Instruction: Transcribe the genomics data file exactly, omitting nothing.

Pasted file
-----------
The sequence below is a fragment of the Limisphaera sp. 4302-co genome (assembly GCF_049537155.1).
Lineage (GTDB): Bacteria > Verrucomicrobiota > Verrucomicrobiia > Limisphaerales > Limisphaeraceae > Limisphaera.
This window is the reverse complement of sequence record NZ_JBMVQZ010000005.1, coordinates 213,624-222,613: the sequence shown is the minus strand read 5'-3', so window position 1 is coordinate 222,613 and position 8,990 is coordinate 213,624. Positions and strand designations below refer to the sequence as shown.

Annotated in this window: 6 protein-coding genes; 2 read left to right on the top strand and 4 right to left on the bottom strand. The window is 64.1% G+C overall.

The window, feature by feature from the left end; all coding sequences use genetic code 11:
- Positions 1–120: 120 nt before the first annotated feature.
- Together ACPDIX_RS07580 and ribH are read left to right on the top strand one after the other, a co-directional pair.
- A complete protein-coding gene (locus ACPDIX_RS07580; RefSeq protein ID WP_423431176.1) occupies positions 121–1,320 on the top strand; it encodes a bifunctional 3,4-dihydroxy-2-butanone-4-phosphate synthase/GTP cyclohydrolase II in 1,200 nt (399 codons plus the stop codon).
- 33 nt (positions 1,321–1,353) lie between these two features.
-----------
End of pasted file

The sequence below is a fragment of the Limisphaera sp. 4302-co genome (assembly GCF_049537155.1).
Lineage (GTDB): Bacteria > Verrucomicrobiota > Verrucomicrobiia > Limisphaerales > Limisphaeraceae > Limisphaera.
This window is the reverse complement of sequence record NZ_JBMVQZ010000005.1, coordinates 213,624-222,613: the sequence shown is the minus strand read 5'-3', so window position 1 is coordinate 222,613 and position 8,990 is coordinate 213,624. Positions and strand designations below refer to the sequence as shown.

Annotated in this window: 6 protein-coding genes; 2 read left to right on the top strand and 4 right to left on the bottom strand. The window is 64.1% G+C overall.

The window, feature by feature from the left end; all coding sequences use genetic code 11:
- Positions 1–120: 120 nt before the first annotated feature.
- Together ACPDIX_RS07580 and ribH are read left to right on the top strand one after the other, a co-directional pair.
- A complete protein-coding gene (locus ACPDIX_RS07580; RefSeq protein ID WP_423431176.1) occupies positions 121–1,320 on the top strand; it encodes a bifunctional 3,4-dihydroxy-2-butanone-4-phosphate synthase/GTP cyclohydrolase II in 1,200 nt (399 codons plus the stop codon).
- 33 nt (positions 1,321–1,353) lie between these two features.